In which our intrepid hero uncovers a worldwide plot.
One of the curses of being me is that I always have a number of half-completed projects lying around, all inching their way towards conclusion.
On a blog-related front alone, I have a series of five articles on Lovecraftian ghouls in D&D, an analysis of William Butler Yeats‘ The Second Coming, a critique of fantasy economics in the Economicon… and, of course, Chaddma’s Legacy, which I haven’t done anything on for about four weeks, despite WoAdWriMo finishing about three-and-a-half weeks ago. Then there’s the task of laying the groundwork for Opinion Month, which I mentioned at the bottom of this post…
Remember, that’s just some of the blog stuff.
Anyway, just to let people know that I’m still alive (and to convince myself that I’m not completely mired down in procrastination and an attention span that would send a mayfly frantically dragging its kids to the ADD clinic if it ever saw the like in them), I thought I’d pop my head in, and comment on a few troubling articles I’ve come across lately.
It’s those goddamned animals, again, you see.
As my friends on FaceBook would’ve noticed (feel free to join them, by the way—the link’s to the right), the UK’s military has issued a press release recently:
[S]pokesman Major Mike Shearer said: “We can categorically state that we have not released man-eating badgers into the area [of Basra].
“We have been told these are indigenous nocturnal carnivores that don’t attack humans unless cornered.”
It seems that although the little critters have been around for at least two decades, some whackjob concocted a theory that the British have only recently plopped them in downtown Basra to terrorise the locals. The idiots around him apparently believed him—having failed to notice the metre-long predators for the last twenty years or so—and the rumour spread like wildfire from there.
I’ve known a number of Iraqis, and none of them struck me as particularly dumb. Certainly not this dumb. Then again, most of them had the benefit living in First-World countries for a number of years. In situ, things might be completely different.
In any case, I’m not really sure if it’s worth expending resources and human lives to bring democracy to a people daft and jumpy enough to declare war every time they notice a new mammal. They could easily end up with government by way of Lyndon LaRouche and alpha taxonomy.
“In recent weeks, intelligence operatives have arrested 14 squirrels within Iran’s borders,” state-sponsored news agency IRNA reported. “The squirrels were carrying spy gear of foreign agencies, and were stopped before they could act, thanks to the alertness of our intelligence services.”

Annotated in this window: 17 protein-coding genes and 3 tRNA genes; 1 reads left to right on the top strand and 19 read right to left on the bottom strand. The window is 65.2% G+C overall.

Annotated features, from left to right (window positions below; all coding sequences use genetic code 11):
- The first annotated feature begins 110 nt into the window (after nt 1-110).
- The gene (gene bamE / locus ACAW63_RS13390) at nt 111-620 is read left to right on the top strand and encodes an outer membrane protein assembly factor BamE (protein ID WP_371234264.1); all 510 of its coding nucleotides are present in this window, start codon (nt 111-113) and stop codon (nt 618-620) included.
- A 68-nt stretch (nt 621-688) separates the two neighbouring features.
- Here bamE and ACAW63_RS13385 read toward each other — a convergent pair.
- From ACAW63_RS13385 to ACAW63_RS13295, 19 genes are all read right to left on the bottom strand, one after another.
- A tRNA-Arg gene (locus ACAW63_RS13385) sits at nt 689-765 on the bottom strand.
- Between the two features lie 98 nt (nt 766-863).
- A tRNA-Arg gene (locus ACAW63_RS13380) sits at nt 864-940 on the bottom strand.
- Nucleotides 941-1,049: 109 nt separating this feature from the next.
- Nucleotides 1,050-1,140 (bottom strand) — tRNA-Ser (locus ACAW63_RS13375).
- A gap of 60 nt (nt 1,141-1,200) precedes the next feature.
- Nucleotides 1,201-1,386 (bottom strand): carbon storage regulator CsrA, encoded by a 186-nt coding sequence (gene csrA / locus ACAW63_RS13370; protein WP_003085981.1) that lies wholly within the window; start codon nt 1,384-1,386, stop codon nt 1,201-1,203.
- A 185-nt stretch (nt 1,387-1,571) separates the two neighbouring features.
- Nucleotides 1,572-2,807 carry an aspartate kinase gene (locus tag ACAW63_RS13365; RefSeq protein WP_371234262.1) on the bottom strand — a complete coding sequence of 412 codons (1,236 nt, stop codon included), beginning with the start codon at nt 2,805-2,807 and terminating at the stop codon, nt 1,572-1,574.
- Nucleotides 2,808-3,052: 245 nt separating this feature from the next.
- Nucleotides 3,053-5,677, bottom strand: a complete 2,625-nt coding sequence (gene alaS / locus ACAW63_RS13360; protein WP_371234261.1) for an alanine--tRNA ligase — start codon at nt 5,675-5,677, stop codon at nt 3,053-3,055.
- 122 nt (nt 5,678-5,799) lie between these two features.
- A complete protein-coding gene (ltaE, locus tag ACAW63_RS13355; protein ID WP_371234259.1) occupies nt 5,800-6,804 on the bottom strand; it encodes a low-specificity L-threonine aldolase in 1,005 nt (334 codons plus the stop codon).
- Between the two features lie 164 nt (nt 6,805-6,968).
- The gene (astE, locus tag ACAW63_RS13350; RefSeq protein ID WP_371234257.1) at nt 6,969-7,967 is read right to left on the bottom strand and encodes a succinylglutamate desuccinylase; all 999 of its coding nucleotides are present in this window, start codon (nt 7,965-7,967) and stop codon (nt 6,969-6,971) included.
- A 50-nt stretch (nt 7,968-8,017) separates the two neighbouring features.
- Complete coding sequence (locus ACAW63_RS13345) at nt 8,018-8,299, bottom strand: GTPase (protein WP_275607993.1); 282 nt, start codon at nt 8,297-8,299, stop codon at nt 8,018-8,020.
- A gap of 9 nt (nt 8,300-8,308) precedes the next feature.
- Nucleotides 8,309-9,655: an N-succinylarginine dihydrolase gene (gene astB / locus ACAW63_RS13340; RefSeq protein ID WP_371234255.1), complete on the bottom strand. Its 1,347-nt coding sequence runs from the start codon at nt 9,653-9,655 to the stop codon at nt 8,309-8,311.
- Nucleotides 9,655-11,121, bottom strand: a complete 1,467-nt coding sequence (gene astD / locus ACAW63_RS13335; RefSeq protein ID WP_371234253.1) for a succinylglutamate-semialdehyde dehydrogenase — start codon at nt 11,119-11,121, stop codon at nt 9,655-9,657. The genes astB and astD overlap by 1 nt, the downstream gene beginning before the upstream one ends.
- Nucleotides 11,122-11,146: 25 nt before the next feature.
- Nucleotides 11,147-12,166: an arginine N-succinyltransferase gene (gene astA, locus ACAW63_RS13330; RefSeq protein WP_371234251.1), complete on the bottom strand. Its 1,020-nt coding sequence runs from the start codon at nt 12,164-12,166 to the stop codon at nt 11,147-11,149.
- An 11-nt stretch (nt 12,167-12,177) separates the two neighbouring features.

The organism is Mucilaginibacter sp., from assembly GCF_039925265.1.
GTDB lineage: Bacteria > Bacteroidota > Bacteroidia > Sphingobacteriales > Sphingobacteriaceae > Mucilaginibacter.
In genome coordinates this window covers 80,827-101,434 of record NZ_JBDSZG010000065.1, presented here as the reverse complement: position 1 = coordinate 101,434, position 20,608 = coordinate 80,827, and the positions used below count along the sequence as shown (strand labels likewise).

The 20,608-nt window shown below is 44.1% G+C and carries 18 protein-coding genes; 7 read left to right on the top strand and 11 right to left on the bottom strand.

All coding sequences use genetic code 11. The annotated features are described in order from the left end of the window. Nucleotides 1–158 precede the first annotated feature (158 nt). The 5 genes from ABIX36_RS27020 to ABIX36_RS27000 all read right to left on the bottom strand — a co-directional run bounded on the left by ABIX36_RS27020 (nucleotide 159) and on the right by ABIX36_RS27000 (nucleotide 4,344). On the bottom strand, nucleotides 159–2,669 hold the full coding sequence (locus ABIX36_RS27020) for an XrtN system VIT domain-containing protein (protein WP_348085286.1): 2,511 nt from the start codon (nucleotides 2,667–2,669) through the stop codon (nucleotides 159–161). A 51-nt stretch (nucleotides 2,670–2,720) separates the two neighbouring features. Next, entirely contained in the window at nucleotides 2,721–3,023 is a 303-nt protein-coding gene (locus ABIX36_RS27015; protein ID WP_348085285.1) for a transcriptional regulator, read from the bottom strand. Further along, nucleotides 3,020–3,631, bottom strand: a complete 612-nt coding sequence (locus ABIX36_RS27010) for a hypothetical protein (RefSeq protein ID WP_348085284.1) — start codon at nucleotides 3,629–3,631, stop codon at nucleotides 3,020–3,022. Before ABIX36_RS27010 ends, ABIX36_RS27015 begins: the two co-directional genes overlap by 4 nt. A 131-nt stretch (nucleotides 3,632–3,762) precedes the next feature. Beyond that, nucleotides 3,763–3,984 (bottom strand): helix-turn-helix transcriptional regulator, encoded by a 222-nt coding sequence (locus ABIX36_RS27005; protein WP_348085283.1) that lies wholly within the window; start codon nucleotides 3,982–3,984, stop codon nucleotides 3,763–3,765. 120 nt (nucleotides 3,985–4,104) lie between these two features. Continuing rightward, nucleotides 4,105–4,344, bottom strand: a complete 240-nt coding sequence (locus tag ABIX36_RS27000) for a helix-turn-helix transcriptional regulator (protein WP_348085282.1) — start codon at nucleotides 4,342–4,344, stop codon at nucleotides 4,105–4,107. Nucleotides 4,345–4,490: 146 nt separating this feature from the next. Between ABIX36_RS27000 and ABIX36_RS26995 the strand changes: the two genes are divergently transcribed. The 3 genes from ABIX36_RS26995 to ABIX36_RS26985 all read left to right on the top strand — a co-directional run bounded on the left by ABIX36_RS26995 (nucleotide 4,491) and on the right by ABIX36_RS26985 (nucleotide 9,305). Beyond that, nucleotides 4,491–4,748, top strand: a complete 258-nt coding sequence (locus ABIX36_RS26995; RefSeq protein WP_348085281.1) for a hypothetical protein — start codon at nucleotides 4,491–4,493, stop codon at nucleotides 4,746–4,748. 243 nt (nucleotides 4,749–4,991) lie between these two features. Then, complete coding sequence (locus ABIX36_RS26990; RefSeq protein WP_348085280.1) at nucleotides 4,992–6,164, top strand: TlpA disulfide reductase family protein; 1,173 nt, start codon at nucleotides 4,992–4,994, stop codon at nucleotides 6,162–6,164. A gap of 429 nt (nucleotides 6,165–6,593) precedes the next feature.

I’m really not sure to make of this. Whilst the Basra Badger Debacle could be explained away by mass hysteria, here we have an official announcement to contend with. Three theories come to mind:
- The military-theocratic complex has finally lost the plot, and are arresting rodents left, right and centre, lest they nibble away at the roots of the Persian world-tree. Ratatosk lives!
- Noting that the story was filed by an Israeli journalist, it could well be that there’s some Jewish version of April Fool’s Day that I’m not aware of.
- Steve Wozniak has taken over Mossad’s PSYOPS division.
On the other hand, the whole thing is almost bizarre enough to be true—Operation Acoustic Kitty comes immediately to mind.
Speaking of kitties, I stumbled across the following unusual tale in today’s Sydney Morning Herald:
Oscar the cat seems to have an uncanny knack for predicting when nursing home patients are going to die, by curling up next to them during their final hours.
His accuracy, observed in 25 cases, has led the staff to call family members once he has chosen someone. It usually means they have less than four hours to live. […]
After about six months, the staff noticed Oscar would make his own rounds, just like the doctors and nurses. He would sniff and observe patients, then sit beside people who would end up dying in a few hours.
[In his essay in the New England Journal of Medicine, Brown University’s Dr David] Dosa said Oscar seems to take his work seriously and is generally aloof. “This is not a cat that’s friendly to people,” he said.
Oscar is better at predicting death than the people who work there, said Dr Joan Teno of Brown University, who treats patients at the nursing home and is an expert on care for the terminally ill.
Now, it might just be me, but there’s something suspicious going on here.
My cat, Maxi, has a nearly Bender-esque drive to kill all humans, so it’s not particularly far-fetched that another cat may share it. And given that a human caught serially bunking down with 25 soon-to-die senior citizens would be probably suspected of murder, it’s no real leap to suggest that a cat might have sinister motives, too…
As Dr Dosa said, Oscar isn’t friendly to people.
So there we have it: badger shock troops, squirrel spies and feline assassins. Medusa Johnson is on the loose again, and life imitates Leonard Part 6. This is an emargency! Get Cosby on the line now!